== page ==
I look at the stats and can see how unlikely it is for such stats to be produced by an average QB. That's a major source of evidence you ignore, which is why it's going to take you MUCH longer to arrive at the same conclusion.
     
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  34. cbrad

    cbrad .

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    btw.. you're going to have to admit you were wrong on Grier too. The vitriol you had against Grier even exceeded what you had for Tua lol. Grier is turning into a very good GM. We're one of the best teams in the NFL right now, and Vegas has us in 4th place in terms of SB odds after KC, SF and Philly.
     
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  35. Fireland

    Fireland Well-Known Member

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    Who are the great QBs who don't have great supporting class or scheming?
     
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  36. The_Dark_Knight

    The_Dark_Knight Defender of the Truth

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    And this is what GREAT coaches do. They look at their talent and tailor schemes, or systems if you will that accentuate their players strengths. I've said this for nearly 2 decades on these forums (my God, has it been that long?).

    In the instance of quarterbacks, there have been some really GOOD quarterbacks whose careers were destroyed by poor coaching. There have been some average quarterbacks that had great careers due to fantastic coaching.

    Two that come immediately to mind are Ryan Tannehill and Alex Smith.

    I know for some it’s still a sore spot but Tannehill was a GOOD quarterback who struggled in Miami playing in Philbin’s and Gase’s offensive schemes. Instead of those coaches tailoring their offenses to Tannehill’s strengths, it was forced upon him to proverbially sink or swim in their systems. Well, we see where Philbin and Gase are now…or should I say ARENT now.

    Alex Smith on the other hand was an ok quarterback, playing ok in San Francisco but look at what success he had once he went to Kansas City. Andy Reid knew what Smith’s strengths and weaknesses were and tailored his offense to afford Smith and the Chiefs the success he enjoyed in the twilight of his career.

    This is what makes McDaniel such a great coach. He developed an offensive tailor made for Tua. The success he had last season is indisputable. But not only that, McDaniel adjusted his own offense to account for the games last season that the offense was kept in check.

    Barring anything catastrophic, I can truly see Tua, the Dolphins and McDaniel enjoying success in Miami for at least the next decade.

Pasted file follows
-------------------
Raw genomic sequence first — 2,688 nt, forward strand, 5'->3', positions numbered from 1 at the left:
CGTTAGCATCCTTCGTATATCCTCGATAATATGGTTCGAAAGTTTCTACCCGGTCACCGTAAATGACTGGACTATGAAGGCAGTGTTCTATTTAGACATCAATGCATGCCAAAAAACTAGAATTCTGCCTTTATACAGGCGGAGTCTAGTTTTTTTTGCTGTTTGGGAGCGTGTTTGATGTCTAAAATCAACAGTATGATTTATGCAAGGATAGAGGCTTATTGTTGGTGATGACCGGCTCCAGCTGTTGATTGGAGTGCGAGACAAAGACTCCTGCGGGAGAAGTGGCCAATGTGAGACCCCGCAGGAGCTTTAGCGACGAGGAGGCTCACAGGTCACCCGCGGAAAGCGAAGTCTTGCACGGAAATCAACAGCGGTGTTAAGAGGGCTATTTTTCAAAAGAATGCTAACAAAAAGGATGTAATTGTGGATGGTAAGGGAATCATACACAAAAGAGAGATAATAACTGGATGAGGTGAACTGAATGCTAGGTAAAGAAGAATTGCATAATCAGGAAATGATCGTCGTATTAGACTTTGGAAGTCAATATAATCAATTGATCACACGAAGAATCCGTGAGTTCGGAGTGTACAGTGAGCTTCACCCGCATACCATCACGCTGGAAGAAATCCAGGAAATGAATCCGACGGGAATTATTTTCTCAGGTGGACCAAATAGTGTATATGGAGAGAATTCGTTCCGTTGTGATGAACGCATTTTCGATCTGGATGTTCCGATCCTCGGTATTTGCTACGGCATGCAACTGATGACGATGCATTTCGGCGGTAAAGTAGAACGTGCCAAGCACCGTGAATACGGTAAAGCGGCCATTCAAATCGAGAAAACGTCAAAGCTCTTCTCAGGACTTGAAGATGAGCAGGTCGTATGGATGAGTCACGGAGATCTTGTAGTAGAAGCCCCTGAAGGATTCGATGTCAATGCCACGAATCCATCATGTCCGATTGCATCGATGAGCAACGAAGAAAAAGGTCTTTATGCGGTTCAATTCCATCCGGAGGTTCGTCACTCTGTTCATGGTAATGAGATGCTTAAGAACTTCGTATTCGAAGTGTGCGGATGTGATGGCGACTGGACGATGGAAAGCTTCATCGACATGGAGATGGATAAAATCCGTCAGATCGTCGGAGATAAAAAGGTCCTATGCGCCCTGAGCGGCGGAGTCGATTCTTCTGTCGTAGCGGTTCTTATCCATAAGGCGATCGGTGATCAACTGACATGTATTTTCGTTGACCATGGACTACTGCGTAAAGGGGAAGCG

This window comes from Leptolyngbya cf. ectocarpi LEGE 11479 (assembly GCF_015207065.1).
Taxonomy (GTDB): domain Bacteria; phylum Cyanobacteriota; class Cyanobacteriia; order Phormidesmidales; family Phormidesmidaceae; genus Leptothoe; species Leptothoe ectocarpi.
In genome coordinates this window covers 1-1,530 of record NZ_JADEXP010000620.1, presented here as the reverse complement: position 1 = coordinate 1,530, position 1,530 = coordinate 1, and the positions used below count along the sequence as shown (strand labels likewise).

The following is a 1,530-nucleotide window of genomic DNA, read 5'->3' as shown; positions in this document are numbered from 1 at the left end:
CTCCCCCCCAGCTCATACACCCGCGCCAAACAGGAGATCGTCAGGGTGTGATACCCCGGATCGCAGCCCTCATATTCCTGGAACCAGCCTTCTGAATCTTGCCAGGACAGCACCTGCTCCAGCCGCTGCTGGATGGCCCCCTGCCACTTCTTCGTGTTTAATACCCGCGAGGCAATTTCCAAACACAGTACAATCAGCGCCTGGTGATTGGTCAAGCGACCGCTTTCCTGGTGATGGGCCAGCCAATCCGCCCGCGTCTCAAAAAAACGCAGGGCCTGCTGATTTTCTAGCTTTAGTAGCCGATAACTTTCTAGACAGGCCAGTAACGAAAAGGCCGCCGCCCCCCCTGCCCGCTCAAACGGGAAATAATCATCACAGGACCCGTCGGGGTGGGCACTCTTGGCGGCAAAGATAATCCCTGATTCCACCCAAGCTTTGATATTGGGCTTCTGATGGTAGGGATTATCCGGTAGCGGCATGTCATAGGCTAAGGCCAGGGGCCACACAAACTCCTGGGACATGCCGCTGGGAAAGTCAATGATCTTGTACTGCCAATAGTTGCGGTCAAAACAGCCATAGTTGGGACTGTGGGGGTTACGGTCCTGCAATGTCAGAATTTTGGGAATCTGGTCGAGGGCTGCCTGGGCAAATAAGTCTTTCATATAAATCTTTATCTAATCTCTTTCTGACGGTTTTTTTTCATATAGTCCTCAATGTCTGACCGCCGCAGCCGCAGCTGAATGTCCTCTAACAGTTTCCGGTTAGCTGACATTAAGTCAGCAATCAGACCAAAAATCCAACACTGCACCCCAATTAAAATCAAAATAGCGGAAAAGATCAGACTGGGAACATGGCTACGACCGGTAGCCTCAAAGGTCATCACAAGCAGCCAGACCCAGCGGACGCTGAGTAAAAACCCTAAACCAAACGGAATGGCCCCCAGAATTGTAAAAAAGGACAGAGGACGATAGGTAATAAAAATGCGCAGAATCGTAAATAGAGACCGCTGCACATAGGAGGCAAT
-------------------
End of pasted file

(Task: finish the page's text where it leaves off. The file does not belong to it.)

This is a fantastic time to be a Dolphins fan…and we’ll deserved for those of us who haven’t seen success like this since Ronald Reagan was president.
     
  37. The_Dark_Knight

    The_Dark_Knight Defender of the Truth

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    While throwing the ***DEEP*** ball makes for great highlight reels on ESPN, it’s rarely the result of an offense being a consistent success and generating wins. Tua’s been nicknamed the Samoan Sniper, and for GOOD reason.

    A sniper’s creed is one shot, one kill. Snipers DONT miss. They shoot, they kill, that simple. The same goes for Tua, he throws and he hits. He really is THAT good.

    Tua can process the defense that quickly. He’s almost clairvoyant to the point to see what’s going to happen before it does and he gets the ball out quickly , on time and on target. It’s truly amazing what Tua can do.

    That’s what HE does. Other parts of that equation are McDaniel and his offensive scheme and having truly talented receivers with the discipline to run routes as designed…and the phenomenal speed they possess. Often Tua’s success has been attributed to his receivers and their speed. That’s a valid point to a degree but McDaniels offense is dependent on having that type of receiving corps.

    As for the OL, I was a fierce critic of the line for decades. I was a fierce critic of Grier, calling for his head. I was extremely skeptical of the Butch Barry hire as historically his offensive lines have sucked to the highest level of sucktivity.

    So far, I’ve been completely WRONG this season…and have never been happier to be so wrong.

    Sometimes, it just takes the right mixture of otherwise “mediocre” ingredients to produce a flawless product…and this year’s OL is proof of that.
     
  38. BigBadBrett

    BigBadBrett Member

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    McD is a great coach, but he has also said a few times that Tua is an amazing fit for his offense. This is what happens when a great coach gets the right players. It’s both of them working in harmony.
     
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  39. hitman8

    hitman8 Well-Known Member

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    I'm not singing any praises for Grier until we win at least 1 playoff game. He has levaraged the future to win now so he still has to deliver.
     
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  40. cbrad

    cbrad .

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    That's fair enough. I'll get back to you on this one.